Under the Hasbro, Inc. Retirement Plan for Directors (the "Retirement Plan"), which is unfunded, each Non-employee Director (who is not otherwise eligible for benefits under the Company's Pension Plan) who has attained the age of sixty-five and completed five years of service on the Board is entitled to receive, beginning at age seventy-two, an annual benefit equal to the annual retainer payable to directors during the year in which the director retires (which does not include the fees paid to directors for attendance at meetings). If a director retires on or after the director's seventy-second birthday, the annual benefit will continue for the life of the director. If a director retires between the ages of sixty-five and seventy-two, the number of annual payments will not exceed the retired director's years of service. Upon a Change of Control, as defined in the Retirement Plan, directors and retired directors are entitled to lump-sum payments equal to the present value of their benefits under the Retirement Plan.
Under the Stock Option Plan for Non-employee Directors (the "Director Plan"), approved by shareholders on May 11, 1994, each Non-employee Director then in office received on May 11, 1994, each Non-employee Director who joined the Board after May 11, 1994 received upon becoming a director, and any new Non-employee Director will receive upon becoming a director, a one-time grant of a nonqualified, nontransferable ten year option to purchase 11,250 shares of Common Stock at 110% of the fair market value per share of Common Stock on the date of grant. The options become exercisable at a rate of 20% per year commencing on the first anniversary of the date of grant, except that exercisability will be accelerated upon a participant ceasing to be a member of the Board because of permanent disability, death, retirement at or after age seventy-two or after a Change of Control, as defined in the Director Plan.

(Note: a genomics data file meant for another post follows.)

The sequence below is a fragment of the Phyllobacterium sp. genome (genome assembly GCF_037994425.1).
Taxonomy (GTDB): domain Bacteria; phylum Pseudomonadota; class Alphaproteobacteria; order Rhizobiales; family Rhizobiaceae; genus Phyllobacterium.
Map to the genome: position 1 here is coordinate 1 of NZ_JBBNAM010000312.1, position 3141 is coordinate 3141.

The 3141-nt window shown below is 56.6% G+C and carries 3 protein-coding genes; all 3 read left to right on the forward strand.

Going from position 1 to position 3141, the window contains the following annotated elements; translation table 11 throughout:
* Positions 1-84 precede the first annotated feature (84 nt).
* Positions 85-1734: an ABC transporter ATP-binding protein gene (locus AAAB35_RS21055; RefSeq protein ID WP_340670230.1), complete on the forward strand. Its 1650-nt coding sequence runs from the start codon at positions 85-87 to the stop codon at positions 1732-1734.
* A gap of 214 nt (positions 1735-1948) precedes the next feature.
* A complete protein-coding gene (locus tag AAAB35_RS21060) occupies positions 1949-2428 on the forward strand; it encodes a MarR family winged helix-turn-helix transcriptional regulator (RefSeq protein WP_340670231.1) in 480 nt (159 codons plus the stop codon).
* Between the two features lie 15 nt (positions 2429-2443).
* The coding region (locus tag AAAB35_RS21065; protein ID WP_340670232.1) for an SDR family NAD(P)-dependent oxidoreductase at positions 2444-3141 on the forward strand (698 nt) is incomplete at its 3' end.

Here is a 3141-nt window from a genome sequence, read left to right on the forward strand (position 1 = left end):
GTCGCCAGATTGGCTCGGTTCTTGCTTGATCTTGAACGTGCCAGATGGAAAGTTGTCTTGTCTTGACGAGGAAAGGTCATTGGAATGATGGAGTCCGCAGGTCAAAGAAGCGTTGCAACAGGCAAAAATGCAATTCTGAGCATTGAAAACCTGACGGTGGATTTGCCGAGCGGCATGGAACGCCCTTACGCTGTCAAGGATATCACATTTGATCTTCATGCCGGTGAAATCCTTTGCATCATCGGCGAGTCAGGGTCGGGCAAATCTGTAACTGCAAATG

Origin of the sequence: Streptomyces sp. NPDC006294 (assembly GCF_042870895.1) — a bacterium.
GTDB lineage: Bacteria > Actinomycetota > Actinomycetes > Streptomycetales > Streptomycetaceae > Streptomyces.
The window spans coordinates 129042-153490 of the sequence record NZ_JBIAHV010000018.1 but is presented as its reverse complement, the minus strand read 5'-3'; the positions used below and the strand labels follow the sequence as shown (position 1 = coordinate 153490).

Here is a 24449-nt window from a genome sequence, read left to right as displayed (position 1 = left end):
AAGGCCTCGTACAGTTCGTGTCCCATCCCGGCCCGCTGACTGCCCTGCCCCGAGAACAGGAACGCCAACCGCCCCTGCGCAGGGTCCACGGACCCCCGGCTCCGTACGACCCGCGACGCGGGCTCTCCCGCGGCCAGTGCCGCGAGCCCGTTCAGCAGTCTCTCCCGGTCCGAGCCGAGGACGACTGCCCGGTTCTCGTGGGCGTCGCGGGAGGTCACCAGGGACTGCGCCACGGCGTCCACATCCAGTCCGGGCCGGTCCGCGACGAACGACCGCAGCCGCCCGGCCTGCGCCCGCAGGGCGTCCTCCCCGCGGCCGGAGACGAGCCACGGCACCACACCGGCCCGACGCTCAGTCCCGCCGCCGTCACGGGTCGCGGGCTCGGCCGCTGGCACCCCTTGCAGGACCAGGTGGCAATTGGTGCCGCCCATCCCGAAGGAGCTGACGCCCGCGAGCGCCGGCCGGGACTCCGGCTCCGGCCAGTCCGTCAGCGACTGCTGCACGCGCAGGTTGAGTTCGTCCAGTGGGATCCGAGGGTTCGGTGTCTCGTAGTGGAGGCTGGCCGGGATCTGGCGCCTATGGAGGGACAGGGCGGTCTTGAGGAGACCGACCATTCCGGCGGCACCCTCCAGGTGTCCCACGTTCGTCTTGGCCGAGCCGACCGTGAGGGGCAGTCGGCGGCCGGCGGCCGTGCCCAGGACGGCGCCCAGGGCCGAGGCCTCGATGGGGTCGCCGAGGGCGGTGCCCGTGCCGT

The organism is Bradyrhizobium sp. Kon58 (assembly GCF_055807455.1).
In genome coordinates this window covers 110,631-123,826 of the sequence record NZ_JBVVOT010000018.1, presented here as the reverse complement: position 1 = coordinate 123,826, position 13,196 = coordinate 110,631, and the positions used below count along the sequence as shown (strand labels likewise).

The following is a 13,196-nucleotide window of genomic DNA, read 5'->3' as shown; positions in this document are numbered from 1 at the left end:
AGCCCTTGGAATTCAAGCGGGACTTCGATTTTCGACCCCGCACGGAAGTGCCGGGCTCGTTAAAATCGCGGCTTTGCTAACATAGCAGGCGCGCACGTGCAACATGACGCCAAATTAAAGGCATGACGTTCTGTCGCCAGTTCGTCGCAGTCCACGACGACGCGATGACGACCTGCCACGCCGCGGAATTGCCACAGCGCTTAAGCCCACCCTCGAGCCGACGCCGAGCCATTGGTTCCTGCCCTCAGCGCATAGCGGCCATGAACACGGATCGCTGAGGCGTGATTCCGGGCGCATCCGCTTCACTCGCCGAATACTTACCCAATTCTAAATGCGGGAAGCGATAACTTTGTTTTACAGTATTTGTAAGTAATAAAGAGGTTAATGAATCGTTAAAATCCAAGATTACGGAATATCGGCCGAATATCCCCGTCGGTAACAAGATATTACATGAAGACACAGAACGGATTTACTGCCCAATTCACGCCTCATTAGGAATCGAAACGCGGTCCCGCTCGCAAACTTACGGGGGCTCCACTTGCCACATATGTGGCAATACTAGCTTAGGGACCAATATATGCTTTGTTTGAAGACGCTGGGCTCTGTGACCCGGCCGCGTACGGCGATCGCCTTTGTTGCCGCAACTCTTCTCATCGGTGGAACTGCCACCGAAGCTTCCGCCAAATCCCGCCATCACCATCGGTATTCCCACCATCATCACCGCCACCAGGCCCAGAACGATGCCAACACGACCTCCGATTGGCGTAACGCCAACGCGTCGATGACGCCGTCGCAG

CERTAIN RELATIONSHIPS AND RELATED TRANSACTIONS
The Company's wholly owned subsidiary, Hasbro Canada Corporation ("Hasbro Canada"), leases its manufacturing and warehouse facilities from Central Toy Manufacturing Inc. ("CTM"), a real estate corporation which is 25% owned by the estate of Merrill Hassenfeld, a former Chief Executive Officer and director of the Company. Sylvia K. Hassenfeld, a director of the Company, is executrix and a beneficiary of the estate of Merrill Hassenfeld. Total rent paid by Hasbro Canada to CTM for the leases of offices and warehouse facilities in 2001 was approximately $589,000 Canadian (approximately $373,000 U.S.). During 2000, the leases were renewed for a three year term ending on January 31, 2004 at rentals of approximately $579,000, $589,000 and $599,000 Canadian for the three years, respectively. In management's opinion, these leases are on terms at least as favorable as would otherwise presently be obtainable from unrelated parties. Hasbro Canada has the option to renew for two additional three-year terms at fair market rental. If the parties cannot agree, the fair market rental would be determined by appraisal. Hasbro Canada has a right of first refusal to purchase the premises unless it indicates its intention not to renew the leases. The premises are subject to a first mortgage held by a financial institution securing a loan to CTM with a balance at March 12, 2002 of approximately $147,590 Canadian, with a due date of July 1, 2002. The leases provide that, until January 31, 2003, should such loan not be renewed, extended or replaced, Hasbro Canada would advance on behalf of the shareholders of CTM, other than the estate of Merrill Hassenfeld, the amount necessary to pay off 75% of the loan and 75% of all operating expenses until sale or lease of the premises or refinancing of the loan. CTM would be obligated to repay the advance no later than January 31, 2003, which would be secured by a first mortgage on the premises but would be nonrecourse individually to such shareholders. CTM agreed that all cash flow from the premises (including sale, lease and refinancing) will be used to pay the then existing loan and any Hasbro Canada advances. It is anticipated that the existing CTM loan will be fully paid at maturity on July 1, 2002 and therefore that Hasbro Canada will not be called upon to make any advances.
Bear, Stearns & Co. Inc. provides investment banking and related services to the Company. In 2001, these services included repurchasing, on behalf of the Company, approximately $250 million in outstanding principal amount of the Company's long-term debt using proceeds from the Company's offering of 2.75% convertible senior debentures and cash on hand. E. John Rosenwald, Jr., a director of the Company, is a director and Vice Chairman of Bear, Stearns & Co., Inc.